I was breathing heavily and a guy sitting outside of the Starbucks asked me what happened.  I told him a guy had stolen my wallet and he said he did see a young kid run past and he pointed toward where he went, but we both knew it was too late at that point.  I muttered a few R-rated words then flipped through my wallet, grateful to find that the only thing missing was cash.  Unfortunately, I had just been to the bank a few hours earlier so he got the entire 100 Swiss francs I had retrieved.

It could have been worse.  I didn't feel the guy take my wallet and my decision to check my back pocket was based purely on instinct -- not because I felt something.  He got it clean!!  But I sure am glad that the instinct kicked in, because, while loosing 100 francs really sucks, it sure beats loosing 100 francs plus everything else -- credit cards, insurance cards, work cards, etc. If it had taken just 30 more seconds to realize what had happened the guy would have been gone for good. In the end, chasing him enabled me to get the wallet back and I guess I have to feel pretty good about that.

I went back to the bank and got out another 100 francs, then went to grab that bite to eat.  It didn't taste as good as it normally does.  After dinner I went back to the street where this all took place and I walked around for about an hour looking for the guy.  I know, I know -- pretty stupid to think he'd come back.  But it made me feel better to know I was out looking for the bastard.  And there is a 100 percent chance I'll go back to that area again tonight and continue my search.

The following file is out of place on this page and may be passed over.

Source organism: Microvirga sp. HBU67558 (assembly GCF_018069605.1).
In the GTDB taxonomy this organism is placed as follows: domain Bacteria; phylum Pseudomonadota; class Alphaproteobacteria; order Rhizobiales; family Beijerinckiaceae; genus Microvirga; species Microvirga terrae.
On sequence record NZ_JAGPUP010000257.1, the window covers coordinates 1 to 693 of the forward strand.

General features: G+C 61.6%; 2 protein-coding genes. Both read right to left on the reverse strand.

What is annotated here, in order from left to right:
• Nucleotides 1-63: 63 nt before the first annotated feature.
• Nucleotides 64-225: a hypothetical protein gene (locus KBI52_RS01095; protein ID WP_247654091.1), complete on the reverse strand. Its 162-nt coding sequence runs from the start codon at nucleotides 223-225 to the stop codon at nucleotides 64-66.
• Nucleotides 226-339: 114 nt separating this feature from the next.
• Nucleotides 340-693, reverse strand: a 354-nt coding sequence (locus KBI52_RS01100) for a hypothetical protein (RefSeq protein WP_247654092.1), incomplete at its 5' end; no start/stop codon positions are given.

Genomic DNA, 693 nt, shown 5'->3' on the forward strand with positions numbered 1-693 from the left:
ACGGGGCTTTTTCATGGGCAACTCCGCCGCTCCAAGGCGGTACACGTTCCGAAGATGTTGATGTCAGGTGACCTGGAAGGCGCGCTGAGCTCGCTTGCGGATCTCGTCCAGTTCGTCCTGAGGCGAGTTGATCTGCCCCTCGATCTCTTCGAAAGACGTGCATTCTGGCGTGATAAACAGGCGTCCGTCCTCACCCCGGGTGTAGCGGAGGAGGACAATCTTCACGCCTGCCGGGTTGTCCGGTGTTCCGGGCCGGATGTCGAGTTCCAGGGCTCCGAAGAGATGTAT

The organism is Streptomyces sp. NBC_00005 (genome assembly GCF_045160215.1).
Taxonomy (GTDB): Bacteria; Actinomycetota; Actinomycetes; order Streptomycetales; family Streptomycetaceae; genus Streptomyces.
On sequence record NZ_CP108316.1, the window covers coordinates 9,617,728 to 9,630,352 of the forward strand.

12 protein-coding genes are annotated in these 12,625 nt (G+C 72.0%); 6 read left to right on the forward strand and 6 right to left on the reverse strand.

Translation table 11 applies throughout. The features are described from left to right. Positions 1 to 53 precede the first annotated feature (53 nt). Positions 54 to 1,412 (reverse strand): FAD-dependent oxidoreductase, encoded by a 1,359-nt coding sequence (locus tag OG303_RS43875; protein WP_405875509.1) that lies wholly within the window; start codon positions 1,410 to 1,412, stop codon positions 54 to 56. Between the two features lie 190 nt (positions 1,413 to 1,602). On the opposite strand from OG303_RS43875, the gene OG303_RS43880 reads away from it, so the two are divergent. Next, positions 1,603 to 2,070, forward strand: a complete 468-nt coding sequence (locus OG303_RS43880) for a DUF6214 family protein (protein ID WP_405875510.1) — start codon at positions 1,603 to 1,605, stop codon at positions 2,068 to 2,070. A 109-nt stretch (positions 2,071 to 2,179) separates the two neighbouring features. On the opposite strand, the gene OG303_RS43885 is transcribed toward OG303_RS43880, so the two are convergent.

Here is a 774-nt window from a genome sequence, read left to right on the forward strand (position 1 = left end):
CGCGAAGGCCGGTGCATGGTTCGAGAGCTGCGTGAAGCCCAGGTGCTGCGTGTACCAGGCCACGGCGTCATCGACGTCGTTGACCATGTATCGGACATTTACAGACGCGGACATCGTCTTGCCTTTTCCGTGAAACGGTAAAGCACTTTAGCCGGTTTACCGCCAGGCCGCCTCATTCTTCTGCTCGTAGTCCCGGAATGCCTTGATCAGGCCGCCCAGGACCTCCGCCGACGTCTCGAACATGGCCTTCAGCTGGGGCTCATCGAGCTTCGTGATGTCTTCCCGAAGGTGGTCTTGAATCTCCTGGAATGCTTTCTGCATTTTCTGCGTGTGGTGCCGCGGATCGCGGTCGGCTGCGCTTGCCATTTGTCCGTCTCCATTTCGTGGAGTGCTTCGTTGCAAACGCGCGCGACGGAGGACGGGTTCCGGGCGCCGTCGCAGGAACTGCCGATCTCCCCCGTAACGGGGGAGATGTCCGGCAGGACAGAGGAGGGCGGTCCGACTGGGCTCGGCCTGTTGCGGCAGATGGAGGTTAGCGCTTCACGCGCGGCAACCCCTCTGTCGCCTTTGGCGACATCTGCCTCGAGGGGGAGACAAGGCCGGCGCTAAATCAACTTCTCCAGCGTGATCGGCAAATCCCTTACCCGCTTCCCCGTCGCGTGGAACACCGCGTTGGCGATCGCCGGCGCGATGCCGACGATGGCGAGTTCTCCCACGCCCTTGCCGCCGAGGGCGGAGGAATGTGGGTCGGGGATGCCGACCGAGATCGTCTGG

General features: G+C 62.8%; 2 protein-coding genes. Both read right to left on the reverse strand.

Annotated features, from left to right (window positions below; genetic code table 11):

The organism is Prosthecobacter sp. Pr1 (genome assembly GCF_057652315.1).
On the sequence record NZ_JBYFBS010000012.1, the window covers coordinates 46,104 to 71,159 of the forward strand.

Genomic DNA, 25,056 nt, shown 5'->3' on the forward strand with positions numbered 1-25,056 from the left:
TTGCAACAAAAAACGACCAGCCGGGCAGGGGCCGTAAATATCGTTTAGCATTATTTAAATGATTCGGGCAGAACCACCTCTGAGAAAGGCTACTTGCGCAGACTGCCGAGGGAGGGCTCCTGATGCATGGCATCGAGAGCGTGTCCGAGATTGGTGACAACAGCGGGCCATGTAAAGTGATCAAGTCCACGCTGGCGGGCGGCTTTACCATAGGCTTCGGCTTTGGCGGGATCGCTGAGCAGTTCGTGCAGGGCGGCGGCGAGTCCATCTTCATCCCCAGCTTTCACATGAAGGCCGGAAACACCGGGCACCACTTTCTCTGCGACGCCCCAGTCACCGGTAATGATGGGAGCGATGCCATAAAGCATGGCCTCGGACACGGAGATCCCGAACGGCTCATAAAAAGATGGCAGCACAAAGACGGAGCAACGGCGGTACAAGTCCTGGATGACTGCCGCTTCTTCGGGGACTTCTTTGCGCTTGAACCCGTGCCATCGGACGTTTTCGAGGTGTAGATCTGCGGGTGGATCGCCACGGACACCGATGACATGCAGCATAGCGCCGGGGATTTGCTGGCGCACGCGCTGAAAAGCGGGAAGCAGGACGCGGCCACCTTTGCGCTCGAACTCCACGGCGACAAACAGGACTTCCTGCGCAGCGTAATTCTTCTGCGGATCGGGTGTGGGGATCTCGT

Because it will make me feel better.

Geneva Map

Wallet taken at the 'Start'.  Lost the guy at the 'Finish'

11 comments:

Chuck / Dad said...

Uh...very scary.

I'm reading this in the a.m. so it didn't keep me awake last night.

(Which would have been irrational anyway. You're safe!)

Dad

frenchforawhile said...

Not really scary at all, to be fair. At least it didn't seem that way at the time. Just more annoying.

Anonymous said...

You chased the guy? Awesome.

Unknown said...

You could make this into a movie!!! Cannes Film Festival here comes Scriv!! (and. . .you ARE MY nephew!!) So happy you are safe! XOX

Suzanne said...

Bastard thief. You should describe him to Patrick, who can draw a detailed sketch of him, whereupon you can plaster "Wanted - dead or alive" signs throughout the area. Happy to be so helpful.

Glad you're safe.

Suzanne

The Mayor said...

I hope you find him and beat his thieving ass. He needs to be schooled.

jim said...

Your first foot chase Jonathan! You have now joined the brotherhood and have to buy a round tonight. I wish I was there to join you. It is so much fun when you get your hands on them....

meredith said...

That happened to my husband in on a business trip to Lyon and the guy got his Hertz rental car keys. This happened in a parking garage, so that must have been what they were after. By the time my husband realzed what had happened, the rental was gone and we've been black-listed by Hertz ever since.

Anonymous said...

As I was in Geneva the same day exchanging a Swatch, must say I will never play the friendly Anglo-Saxon giving the time. Watches, clocks and cukoo clocks everywhere, no need for someone to be ignorant of what time it is! Since Swiss accept credit cards less, the possibility that they would be wearing a watch and carrying cash is greater as well.
J in Grenoble